One of the most successful financial advisors we know doesn’t get better results or give better advice than his colleagues – yet his practice continues to grow exponentially.
Why? Because he is great at selling and he focuses his efforts on women.
He recognized early that as women become more financially empowered and as male boomers begin to die and the family wealth is transferred to their wives, his best opportunity to grow his business rests with women. But he also realized that prospecting, and especially selling to women, required a different set of skills than he had. So he took the time to learn about marketing to women and upgraded his selling skills. Now, a few years later, this prep work has served him well.
Just being a good financial advisor isn’t enough anymore – arguably having good sales and people skills is just as important and his case is a perfect example.
Like most of us, financial advisors work hard at their business. Understandably, they want to do well but doing well traditionally meant excelling at delivering good rates of return for their clients. So many advisors still focus on becoming licensed as portfolio managers and earning educational credits to become experts in asset allocation, portfolio optimization and risk management. All the while, they put little thought into developing skills related to building strong relationships with people, which is the cornerstone of any successful practice.
To be fair, yours is a profession where interpersonal skills have taken a back seat to investment management. But today, prospecting and selling is all about having good interpersonal skills — and by prospecting, we don’t just mean hobnobbing on the golf course with buddies.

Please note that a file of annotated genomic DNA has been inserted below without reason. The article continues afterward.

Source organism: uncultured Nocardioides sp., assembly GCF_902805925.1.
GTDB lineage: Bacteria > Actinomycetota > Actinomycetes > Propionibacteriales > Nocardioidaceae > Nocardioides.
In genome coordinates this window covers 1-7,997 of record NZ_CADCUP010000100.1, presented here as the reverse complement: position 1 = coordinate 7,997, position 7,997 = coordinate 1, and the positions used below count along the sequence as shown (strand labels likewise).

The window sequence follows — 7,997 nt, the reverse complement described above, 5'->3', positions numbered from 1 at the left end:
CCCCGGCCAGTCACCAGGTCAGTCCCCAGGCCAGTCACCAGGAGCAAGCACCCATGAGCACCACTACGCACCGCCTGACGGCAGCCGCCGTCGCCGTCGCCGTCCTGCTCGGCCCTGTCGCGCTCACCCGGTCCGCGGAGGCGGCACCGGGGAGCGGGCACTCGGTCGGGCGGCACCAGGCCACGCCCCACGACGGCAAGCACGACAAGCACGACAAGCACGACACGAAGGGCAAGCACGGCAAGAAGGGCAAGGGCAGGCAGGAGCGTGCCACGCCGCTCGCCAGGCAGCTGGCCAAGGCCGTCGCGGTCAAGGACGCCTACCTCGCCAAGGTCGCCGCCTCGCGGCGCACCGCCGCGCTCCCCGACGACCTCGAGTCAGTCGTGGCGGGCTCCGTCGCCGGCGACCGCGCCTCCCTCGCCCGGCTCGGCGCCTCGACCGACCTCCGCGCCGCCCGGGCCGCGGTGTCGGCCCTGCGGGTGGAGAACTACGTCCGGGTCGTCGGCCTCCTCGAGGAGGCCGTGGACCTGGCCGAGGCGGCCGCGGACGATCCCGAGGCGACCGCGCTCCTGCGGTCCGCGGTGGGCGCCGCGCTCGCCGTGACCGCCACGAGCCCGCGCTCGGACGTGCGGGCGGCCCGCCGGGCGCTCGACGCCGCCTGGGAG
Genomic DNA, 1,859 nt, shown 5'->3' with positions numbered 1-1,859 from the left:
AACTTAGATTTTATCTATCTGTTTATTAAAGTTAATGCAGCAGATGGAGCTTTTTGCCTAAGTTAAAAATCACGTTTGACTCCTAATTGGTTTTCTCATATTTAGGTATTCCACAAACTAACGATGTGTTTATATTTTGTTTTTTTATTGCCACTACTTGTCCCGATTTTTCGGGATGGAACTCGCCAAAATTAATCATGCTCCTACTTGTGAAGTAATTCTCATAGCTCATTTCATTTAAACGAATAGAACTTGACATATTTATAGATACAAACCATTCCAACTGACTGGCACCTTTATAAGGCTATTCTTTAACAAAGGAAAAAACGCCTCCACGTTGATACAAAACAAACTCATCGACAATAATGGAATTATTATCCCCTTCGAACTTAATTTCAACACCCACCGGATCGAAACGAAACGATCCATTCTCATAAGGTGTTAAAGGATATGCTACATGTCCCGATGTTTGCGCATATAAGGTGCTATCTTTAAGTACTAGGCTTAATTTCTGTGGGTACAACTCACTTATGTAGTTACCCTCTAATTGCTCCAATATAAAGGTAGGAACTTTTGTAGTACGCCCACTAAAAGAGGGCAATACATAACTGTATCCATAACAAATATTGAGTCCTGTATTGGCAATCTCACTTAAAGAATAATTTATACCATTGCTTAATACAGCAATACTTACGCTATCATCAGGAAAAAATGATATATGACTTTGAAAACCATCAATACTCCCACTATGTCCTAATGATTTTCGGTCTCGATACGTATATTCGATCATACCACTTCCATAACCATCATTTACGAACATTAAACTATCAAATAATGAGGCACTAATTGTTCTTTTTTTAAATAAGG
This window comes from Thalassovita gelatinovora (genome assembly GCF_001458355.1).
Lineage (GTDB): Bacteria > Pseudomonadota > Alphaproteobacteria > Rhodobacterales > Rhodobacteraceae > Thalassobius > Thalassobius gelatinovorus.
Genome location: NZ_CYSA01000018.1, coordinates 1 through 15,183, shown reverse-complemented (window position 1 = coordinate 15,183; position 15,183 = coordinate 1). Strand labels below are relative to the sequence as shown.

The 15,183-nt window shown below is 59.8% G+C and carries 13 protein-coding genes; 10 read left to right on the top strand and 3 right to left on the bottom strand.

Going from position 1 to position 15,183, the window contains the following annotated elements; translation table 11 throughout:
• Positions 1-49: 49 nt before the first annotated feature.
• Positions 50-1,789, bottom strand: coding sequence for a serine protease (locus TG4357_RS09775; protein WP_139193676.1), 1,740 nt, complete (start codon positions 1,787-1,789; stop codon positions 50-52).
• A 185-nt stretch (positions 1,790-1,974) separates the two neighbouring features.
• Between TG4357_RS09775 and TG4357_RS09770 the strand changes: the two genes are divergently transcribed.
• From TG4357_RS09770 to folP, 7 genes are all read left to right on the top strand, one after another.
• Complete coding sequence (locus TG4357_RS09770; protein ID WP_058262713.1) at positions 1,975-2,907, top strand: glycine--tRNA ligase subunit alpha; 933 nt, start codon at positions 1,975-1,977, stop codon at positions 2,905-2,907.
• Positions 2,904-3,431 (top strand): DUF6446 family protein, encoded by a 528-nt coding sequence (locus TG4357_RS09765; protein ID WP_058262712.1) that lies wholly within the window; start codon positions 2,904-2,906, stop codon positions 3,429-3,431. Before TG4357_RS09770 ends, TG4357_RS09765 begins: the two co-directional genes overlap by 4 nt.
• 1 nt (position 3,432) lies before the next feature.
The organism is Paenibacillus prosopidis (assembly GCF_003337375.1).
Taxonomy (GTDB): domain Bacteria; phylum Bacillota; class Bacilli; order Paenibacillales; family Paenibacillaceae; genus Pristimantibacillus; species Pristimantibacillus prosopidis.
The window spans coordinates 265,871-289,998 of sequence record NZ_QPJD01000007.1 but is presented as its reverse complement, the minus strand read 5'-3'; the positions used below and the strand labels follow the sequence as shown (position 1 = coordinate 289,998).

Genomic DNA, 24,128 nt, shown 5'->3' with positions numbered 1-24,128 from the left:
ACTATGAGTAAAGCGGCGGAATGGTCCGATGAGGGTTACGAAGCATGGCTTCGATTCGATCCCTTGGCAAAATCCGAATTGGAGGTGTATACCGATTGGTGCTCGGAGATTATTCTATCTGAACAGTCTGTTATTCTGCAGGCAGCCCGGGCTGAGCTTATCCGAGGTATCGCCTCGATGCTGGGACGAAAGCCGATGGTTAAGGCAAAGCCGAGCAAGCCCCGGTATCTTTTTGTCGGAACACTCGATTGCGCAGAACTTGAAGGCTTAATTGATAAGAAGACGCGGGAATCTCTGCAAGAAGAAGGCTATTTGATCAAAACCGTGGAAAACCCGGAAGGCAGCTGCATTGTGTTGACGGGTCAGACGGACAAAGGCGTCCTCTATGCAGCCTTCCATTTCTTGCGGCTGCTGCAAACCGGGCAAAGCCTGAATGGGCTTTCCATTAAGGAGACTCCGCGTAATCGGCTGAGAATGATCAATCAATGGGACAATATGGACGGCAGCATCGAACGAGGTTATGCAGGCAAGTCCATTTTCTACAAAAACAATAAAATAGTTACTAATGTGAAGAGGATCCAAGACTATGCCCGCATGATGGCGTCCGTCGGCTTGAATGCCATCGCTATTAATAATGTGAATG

The thinking has always been that if you are good at what you do, clients will come to you, referrals will flow and business will be great. And, while that may have been true in the past, it is no longer the case. Today, you have to be pro-active in meeting and connecting with people on a personal level, especially if you want to connect with women.
Unfortunately, we encounter far too many financial advisors whose practice is floundering and they don’t even know why. They truly believe that working hard at delivering results is all they need to do. They seem surprised when we tell them that just like they had to learn to manage money, they have to learn good selling skills, which includes listening to and understanding people as well as reaching out to them effectively.
To some of you it may seem like too much effort. But consider this: competition is fierce, Fintechs are all the rage and Robo-advisors are coming on strong aimed squarely at the next generation of investors, millennials – you can’t continue to do things the old way with a market that expects a different experience from an advisor. But fear not, it isn’t all gloom and doom. For those willing to take the time to learn how to present themselves as a person, rather than an investment machine, and are willing to spend the money to reach out to women in their environment, there are tremendous opportunities, not only for today but well into the future.
Take away: Understand that women represent a huge growth opportunity but being a good, even excellent, financial advisor is not enough. You must upgrade your selling and people skills.